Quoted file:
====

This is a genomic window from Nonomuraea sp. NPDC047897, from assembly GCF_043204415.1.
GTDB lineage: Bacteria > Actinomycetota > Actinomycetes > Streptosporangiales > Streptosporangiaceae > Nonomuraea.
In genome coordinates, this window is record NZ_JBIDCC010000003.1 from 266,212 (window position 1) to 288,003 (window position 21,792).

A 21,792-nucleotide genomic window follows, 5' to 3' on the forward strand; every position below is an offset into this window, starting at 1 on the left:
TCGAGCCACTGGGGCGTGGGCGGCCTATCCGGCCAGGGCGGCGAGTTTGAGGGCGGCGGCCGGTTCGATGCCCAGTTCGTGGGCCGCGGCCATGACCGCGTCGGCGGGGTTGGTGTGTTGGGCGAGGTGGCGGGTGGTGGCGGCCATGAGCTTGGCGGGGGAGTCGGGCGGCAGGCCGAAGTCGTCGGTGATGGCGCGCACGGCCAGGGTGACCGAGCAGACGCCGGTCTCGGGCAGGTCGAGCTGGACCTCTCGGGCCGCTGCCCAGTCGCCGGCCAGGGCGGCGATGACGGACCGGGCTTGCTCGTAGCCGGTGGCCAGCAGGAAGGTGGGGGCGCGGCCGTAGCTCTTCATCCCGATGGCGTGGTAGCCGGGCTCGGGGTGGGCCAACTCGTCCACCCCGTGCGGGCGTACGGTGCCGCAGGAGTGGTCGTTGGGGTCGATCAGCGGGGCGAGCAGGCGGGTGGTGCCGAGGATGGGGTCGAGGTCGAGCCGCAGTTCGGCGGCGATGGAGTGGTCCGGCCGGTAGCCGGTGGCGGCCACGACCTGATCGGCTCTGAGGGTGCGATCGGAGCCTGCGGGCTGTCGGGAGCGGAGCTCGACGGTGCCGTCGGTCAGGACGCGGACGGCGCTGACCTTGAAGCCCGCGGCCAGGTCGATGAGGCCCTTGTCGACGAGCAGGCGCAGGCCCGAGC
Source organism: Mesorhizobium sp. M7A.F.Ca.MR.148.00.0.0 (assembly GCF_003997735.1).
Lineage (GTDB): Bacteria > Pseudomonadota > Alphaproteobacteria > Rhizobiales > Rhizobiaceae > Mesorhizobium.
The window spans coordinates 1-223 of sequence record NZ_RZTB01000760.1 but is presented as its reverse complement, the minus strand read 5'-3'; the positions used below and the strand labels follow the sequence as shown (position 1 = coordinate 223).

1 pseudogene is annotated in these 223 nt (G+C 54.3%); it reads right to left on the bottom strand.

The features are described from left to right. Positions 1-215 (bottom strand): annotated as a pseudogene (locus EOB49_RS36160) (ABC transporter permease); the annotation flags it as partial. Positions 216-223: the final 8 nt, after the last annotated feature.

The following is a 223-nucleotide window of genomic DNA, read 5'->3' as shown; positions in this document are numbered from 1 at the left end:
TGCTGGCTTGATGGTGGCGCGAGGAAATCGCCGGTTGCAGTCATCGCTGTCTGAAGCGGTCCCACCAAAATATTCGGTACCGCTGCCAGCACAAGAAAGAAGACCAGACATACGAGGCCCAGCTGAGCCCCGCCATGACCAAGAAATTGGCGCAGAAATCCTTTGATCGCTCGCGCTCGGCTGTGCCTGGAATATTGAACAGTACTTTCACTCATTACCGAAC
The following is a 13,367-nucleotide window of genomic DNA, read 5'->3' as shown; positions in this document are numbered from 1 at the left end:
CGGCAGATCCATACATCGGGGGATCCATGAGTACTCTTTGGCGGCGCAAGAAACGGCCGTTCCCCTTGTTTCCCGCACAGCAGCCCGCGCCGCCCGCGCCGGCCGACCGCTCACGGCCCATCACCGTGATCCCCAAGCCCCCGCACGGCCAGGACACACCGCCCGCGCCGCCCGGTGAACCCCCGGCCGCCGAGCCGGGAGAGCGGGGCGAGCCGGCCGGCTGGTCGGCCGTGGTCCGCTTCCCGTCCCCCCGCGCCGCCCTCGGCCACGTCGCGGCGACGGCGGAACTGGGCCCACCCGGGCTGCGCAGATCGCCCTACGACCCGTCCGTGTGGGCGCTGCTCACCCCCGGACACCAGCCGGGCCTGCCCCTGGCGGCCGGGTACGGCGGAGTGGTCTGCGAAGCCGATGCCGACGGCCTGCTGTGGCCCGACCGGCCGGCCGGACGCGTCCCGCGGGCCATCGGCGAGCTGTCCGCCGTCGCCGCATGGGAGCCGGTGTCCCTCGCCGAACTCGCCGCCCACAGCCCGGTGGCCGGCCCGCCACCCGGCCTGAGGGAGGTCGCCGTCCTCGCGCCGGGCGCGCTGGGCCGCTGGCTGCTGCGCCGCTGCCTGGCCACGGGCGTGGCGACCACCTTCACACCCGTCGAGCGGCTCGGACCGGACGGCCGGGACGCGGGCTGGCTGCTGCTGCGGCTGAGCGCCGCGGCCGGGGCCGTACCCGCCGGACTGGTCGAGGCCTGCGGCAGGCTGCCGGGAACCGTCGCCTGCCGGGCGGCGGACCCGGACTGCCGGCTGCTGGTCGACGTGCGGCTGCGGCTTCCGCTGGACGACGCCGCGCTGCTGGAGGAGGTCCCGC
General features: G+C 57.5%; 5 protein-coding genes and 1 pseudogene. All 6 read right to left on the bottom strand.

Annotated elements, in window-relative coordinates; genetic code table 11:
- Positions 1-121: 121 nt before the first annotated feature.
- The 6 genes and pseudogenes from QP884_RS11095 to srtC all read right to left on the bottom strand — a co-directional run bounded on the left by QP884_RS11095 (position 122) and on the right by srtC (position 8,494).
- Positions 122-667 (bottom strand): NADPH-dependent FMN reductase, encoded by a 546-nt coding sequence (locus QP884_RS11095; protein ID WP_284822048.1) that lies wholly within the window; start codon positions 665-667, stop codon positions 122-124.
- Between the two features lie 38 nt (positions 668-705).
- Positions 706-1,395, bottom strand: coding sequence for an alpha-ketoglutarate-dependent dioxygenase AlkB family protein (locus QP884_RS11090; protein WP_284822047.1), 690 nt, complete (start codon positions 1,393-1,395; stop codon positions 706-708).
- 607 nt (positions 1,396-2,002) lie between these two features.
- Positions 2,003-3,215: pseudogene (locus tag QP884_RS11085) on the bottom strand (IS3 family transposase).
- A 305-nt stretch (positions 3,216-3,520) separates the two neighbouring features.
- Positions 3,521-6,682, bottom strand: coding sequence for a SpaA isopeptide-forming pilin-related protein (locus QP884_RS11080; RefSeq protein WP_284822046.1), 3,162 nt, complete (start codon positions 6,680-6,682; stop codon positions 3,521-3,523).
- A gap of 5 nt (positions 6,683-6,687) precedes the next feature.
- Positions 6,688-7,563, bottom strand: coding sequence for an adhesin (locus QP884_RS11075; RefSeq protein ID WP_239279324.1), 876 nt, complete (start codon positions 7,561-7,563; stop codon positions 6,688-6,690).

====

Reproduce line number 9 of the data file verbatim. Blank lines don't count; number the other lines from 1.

1 pseudogene is annotated in these 223 nt (G+C 54.3%); it reads right to left on the bottom strand.